William Weis, PhD, former chair of structural biology at Stanford Medicine, refined advanced imaging techniques and described the three-dimensional structure of many cellular components.
November 8, 2023 - By Emily Moskal
William “Bill” Weis, PhD, known for elucidating the three-dimensional structures of a variety of molecules and for developing advanced X-ray crystallography methods, died of brain cancer on Oct. 13 in his Palo Alto home. He was 64.
Before he took medical leave for glioblastoma, Weis was chair of the structural biology department. He was also a professor of molecular and cellular physiology and of photon science and was the William M. Hume Professor in the School of Medicine. He worked at Stanford Medicine for 30 years.
“The department of structural biology’s longstanding preeminence owes greatly to Bill’s extraordinary contributions as a scientist and mentor,” said Lloyd Minor, MD, dean of the Stanford School of Medicine. “He encouraged and enlightened other scientists even far outside his own field. He truly was a bright and guiding light, illuminating his own and others’ research at Stanford Medicine.”
Weis described the structure of many proteins, including a group called catenins, which bind cells together and build tissue. His research also focused on cell-cell communication and the internal and external organization of cells. The imaging techniques he developed include advanced X-ray crystallography methods, which enhance the resolution of three-dimensional structures of proteins. These structures help scientists determine how the proteins interact with surrounding molecules and which molecules are good possibilities for drugs.
“Bill was an incredible force at Stanford Medicine and pushed forward the latest and greatest technologies to image protein structures, applying forefront methods from physics to understand biology,” said Ted Jardetzky, PhD, a professor of structural biology and the department’s current chair.
Weis was born June 10, 1959, in Queens, New York, where he grew up in a middle-class family, according to an interview with Helene Cohen at Stanford University in 2000. He graduated with a bachelor’s in biochemical sciences in 1981 from Princeton University. In 1988 he earned his PhD at Harvard University, where he worked on influenza hemagglutinin, a surface protein responsible for binding the flu virus to host cells.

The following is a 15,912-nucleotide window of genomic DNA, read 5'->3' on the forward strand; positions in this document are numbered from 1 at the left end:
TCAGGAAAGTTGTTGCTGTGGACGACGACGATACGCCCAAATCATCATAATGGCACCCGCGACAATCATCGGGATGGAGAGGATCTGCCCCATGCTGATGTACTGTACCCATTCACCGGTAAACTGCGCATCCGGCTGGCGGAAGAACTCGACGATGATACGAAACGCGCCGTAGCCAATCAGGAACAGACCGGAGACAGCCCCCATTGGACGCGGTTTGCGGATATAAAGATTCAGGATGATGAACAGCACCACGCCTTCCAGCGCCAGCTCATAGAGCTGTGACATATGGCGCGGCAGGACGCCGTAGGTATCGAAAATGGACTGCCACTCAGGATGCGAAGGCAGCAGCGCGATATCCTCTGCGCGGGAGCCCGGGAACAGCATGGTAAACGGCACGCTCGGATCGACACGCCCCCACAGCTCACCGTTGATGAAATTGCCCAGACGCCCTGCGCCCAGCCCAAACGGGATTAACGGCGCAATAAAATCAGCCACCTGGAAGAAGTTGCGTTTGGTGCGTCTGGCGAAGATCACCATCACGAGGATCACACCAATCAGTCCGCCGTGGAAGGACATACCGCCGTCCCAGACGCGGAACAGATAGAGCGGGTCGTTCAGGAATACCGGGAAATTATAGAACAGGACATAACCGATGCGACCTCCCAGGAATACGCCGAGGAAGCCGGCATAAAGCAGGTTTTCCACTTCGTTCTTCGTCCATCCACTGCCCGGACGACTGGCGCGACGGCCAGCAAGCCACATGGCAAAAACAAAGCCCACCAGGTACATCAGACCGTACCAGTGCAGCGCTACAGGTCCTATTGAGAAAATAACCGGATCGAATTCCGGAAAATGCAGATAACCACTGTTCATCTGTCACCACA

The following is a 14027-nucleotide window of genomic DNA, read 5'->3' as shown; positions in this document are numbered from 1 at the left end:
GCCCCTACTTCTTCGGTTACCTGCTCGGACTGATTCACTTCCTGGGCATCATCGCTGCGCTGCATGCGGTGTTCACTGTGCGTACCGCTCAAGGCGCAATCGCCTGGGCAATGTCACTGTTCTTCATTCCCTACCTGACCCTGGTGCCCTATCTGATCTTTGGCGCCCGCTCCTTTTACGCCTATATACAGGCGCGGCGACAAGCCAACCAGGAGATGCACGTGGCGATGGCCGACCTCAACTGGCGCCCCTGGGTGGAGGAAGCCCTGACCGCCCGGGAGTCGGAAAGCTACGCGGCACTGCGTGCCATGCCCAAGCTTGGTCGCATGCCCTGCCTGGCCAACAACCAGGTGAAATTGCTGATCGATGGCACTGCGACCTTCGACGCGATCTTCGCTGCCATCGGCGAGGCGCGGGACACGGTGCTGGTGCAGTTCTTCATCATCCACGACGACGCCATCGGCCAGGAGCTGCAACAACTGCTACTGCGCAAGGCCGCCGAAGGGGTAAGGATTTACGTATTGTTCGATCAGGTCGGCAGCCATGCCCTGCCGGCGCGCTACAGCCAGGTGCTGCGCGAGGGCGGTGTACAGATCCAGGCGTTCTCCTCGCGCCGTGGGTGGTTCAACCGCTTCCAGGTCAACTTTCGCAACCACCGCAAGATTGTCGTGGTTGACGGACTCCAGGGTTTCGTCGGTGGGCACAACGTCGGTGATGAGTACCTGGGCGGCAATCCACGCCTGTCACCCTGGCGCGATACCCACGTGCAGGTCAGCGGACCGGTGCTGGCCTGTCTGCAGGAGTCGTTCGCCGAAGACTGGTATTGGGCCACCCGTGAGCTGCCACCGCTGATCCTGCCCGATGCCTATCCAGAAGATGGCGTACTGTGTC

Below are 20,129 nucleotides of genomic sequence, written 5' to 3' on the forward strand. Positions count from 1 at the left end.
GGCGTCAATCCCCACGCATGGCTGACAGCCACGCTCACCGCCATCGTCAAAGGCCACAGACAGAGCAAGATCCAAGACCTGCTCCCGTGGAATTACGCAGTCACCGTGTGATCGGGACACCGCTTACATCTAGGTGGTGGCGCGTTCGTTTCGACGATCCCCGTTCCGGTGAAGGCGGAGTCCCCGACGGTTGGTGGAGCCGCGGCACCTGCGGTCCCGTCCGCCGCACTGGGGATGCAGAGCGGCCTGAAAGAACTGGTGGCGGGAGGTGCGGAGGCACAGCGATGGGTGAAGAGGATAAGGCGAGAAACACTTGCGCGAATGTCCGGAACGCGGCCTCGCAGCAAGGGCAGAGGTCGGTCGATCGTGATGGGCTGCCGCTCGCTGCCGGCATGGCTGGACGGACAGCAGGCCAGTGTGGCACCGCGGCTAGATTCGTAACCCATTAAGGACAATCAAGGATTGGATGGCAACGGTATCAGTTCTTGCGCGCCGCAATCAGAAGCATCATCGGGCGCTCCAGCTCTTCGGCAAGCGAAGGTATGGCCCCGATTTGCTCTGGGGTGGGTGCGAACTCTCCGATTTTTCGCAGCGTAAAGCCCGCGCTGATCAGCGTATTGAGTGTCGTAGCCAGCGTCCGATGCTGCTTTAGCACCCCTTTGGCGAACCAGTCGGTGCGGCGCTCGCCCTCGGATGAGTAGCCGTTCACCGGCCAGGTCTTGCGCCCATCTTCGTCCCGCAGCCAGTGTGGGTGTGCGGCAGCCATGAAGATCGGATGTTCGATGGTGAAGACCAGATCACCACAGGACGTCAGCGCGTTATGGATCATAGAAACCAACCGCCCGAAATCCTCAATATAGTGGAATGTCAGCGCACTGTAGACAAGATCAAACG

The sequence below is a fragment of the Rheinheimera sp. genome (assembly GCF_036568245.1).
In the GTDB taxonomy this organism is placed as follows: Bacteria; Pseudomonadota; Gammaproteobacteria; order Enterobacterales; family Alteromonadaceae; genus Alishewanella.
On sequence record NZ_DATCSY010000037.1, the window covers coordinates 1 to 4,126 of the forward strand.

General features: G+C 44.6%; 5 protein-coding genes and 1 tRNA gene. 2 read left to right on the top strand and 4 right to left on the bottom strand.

He completed two postdoctoral fellowships: At Yale University, he enhanced and refined three-dimensional structures of influenza virus hemagglutinin. At Columbia University Medical Center, he studied protein-carbohydrate interactions, a molecular detail that largely determines how cells stick together.
Weis accepted a position as an assistant professor of structural biology at Stanford Medicine in 1993. He was promoted to associate professor in 1999 and became a full professor of structural biology, of molecular and cellular physiology, and of photon science in 2004. He was the director of the graduate program in biophysics from 1999 to 2008, then chaired the department of photon science from 2013 to 2016 and the department of structural biology from 2014 to 2022, when he took a sabbatical after his glioblastoma diagnosis.
Weis was elected to the U.S. National Academy of Sciences in 2019 and received many teaching honors, including Stanford Medicine’s Outstanding Instruction in Preclinical Teaching Award five times. He was a member of the Sigma Xi, American Society for Cell Biology, the Biophysical Society and the American Crystallographic Association, among other organizations. He served on several editorial boards including those of the Journal of Structural Biology and eLife.
A generous nature